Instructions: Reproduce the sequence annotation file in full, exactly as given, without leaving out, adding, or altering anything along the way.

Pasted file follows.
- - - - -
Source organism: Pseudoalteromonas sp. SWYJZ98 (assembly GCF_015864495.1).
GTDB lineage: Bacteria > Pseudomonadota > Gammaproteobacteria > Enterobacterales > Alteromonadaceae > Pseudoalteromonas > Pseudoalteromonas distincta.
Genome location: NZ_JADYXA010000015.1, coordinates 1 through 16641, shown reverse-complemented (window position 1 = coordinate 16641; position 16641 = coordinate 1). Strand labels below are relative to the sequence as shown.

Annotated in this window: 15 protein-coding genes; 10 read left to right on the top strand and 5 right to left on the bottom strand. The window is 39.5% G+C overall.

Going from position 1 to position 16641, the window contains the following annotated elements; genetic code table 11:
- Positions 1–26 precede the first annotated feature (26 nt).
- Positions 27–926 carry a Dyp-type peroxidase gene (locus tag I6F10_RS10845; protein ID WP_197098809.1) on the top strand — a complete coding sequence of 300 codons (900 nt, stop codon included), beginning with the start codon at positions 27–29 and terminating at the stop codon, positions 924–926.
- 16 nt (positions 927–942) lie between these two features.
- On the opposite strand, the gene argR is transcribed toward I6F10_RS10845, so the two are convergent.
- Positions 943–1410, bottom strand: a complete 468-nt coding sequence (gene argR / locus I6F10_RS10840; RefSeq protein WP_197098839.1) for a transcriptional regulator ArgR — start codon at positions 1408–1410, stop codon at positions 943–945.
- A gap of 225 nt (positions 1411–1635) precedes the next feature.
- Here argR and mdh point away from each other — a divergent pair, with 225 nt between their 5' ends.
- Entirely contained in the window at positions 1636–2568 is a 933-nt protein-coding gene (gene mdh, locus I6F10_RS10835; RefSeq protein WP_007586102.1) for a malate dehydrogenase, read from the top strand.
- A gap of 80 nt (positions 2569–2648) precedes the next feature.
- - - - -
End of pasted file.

Source organism: Pseudoalteromonas sp. SWYJZ98 (assembly GCF_015864495.1).
GTDB lineage: Bacteria > Pseudomonadota > Gammaproteobacteria > Enterobacterales > Alteromonadaceae > Pseudoalteromonas > Pseudoalteromonas distincta.
Genome location: NZ_JADYXA010000015.1, coordinates 1 through 16641, shown reverse-complemented (window position 1 = coordinate 16641; position 16641 = coordinate 1). Strand labels below are relative to the sequence as shown.

Annotated in this window: 15 protein-coding genes; 10 read left to right on the top strand and 5 right to left on the bottom strand. The window is 39.5% G+C overall.

Going from position 1 to position 16641, the window contains the following annotated elements; genetic code table 11:
- Positions 1–26 precede the first annotated feature (26 nt).
- Positions 27–926 carry a Dyp-type peroxidase gene (locus tag I6F10_RS10845; protein ID WP_197098809.1) on the top strand — a complete coding sequence of 300 codons (900 nt, stop codon included), beginning with the start codon at positions 27–29 and terminating at the stop codon, positions 924–926.
- 16 nt (positions 927–942) lie between these two features.
- On the opposite strand, the gene argR is transcribed toward I6F10_RS10845, so the two are convergent.
- Positions 943–1410, bottom strand: a complete 468-nt coding sequence (gene argR / locus I6F10_RS10840; RefSeq protein WP_197098839.1) for a transcriptional regulator ArgR — start codon at positions 1408–1410, stop codon at positions 943–945.
- A gap of 225 nt (positions 1411–1635) precedes the next feature.
- Here argR and mdh point away from each other — a divergent pair, with 225 nt between their 5' ends.
- Entirely contained in the window at positions 1636–2568 is a 933-nt protein-coding gene (gene mdh, locus I6F10_RS10835; RefSeq protein WP_007586102.1) for a malate dehydrogenase, read from the top strand.
- A gap of 80 nt (positions 2569–2648) precedes the next feature.